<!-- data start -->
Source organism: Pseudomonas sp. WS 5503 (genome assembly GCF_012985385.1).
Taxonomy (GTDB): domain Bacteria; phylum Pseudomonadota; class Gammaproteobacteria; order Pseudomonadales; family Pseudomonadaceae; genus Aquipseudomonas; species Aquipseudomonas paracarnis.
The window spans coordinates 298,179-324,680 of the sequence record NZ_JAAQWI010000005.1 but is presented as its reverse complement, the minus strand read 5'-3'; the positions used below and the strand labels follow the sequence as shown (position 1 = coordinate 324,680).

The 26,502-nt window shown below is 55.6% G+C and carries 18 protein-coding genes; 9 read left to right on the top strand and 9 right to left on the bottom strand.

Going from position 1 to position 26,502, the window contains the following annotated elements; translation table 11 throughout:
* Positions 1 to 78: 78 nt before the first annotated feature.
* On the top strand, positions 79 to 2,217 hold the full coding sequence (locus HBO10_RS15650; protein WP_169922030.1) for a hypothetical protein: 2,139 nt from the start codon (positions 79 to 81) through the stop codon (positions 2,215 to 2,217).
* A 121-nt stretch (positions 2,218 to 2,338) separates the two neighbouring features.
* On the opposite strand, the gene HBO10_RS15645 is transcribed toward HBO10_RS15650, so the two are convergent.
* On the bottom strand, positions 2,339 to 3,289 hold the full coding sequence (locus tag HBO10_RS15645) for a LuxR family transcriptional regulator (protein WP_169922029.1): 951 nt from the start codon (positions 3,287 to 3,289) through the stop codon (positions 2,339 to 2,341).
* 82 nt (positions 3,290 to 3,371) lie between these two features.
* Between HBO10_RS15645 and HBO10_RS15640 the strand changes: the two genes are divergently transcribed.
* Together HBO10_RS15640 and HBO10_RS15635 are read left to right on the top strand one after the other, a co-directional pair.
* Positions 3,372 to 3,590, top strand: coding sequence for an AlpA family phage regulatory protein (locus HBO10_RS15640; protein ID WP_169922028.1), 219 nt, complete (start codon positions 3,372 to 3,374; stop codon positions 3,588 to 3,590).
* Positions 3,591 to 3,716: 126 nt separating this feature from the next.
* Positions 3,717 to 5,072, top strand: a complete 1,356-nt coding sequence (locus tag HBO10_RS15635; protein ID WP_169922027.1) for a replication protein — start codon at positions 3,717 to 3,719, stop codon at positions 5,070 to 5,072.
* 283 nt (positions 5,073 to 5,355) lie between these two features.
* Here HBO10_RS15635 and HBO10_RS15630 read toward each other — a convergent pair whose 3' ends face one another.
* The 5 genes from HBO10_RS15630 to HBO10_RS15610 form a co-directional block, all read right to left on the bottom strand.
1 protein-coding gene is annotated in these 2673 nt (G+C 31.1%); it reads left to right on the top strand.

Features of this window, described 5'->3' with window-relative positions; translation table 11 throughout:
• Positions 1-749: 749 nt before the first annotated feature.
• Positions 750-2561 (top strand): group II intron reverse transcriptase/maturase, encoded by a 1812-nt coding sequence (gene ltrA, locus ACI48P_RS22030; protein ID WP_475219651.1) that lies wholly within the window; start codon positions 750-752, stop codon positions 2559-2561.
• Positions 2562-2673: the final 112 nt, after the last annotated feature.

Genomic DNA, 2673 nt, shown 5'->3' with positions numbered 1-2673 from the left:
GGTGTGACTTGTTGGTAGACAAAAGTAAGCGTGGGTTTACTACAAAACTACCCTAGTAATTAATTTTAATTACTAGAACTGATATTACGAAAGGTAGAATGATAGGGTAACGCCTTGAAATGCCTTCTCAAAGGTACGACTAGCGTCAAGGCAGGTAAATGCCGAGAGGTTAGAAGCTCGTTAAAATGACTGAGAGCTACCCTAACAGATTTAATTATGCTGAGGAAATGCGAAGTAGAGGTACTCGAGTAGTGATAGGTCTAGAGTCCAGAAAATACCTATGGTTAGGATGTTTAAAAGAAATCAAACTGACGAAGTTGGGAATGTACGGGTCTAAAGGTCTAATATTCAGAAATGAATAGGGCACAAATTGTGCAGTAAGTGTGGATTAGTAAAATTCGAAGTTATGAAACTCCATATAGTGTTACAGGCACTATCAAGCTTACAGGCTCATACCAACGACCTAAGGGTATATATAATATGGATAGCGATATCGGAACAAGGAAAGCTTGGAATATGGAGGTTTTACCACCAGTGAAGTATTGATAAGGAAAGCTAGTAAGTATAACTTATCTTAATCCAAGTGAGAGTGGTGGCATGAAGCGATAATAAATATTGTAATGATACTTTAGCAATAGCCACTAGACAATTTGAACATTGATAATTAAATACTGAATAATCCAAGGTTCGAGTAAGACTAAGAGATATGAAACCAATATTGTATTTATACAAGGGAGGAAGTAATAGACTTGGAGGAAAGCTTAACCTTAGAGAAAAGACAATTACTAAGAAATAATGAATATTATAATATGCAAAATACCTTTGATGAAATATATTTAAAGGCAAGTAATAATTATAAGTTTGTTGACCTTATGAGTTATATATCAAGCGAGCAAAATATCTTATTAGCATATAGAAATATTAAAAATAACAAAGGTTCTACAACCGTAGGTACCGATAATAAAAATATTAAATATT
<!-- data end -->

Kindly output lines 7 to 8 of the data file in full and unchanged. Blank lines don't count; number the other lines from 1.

* On the top strand, positions 79 to 2,217 hold the full coding sequence (locus HBO10_RS15650; protein WP_169922030.1) for a hypothetical protein: 2,139 nt from the start codon (positions 79 to 81) through the stop codon (positions 2,215 to 2,217).
* A 121-nt stretch (positions 2,218 to 2,338) separates the two neighbouring features.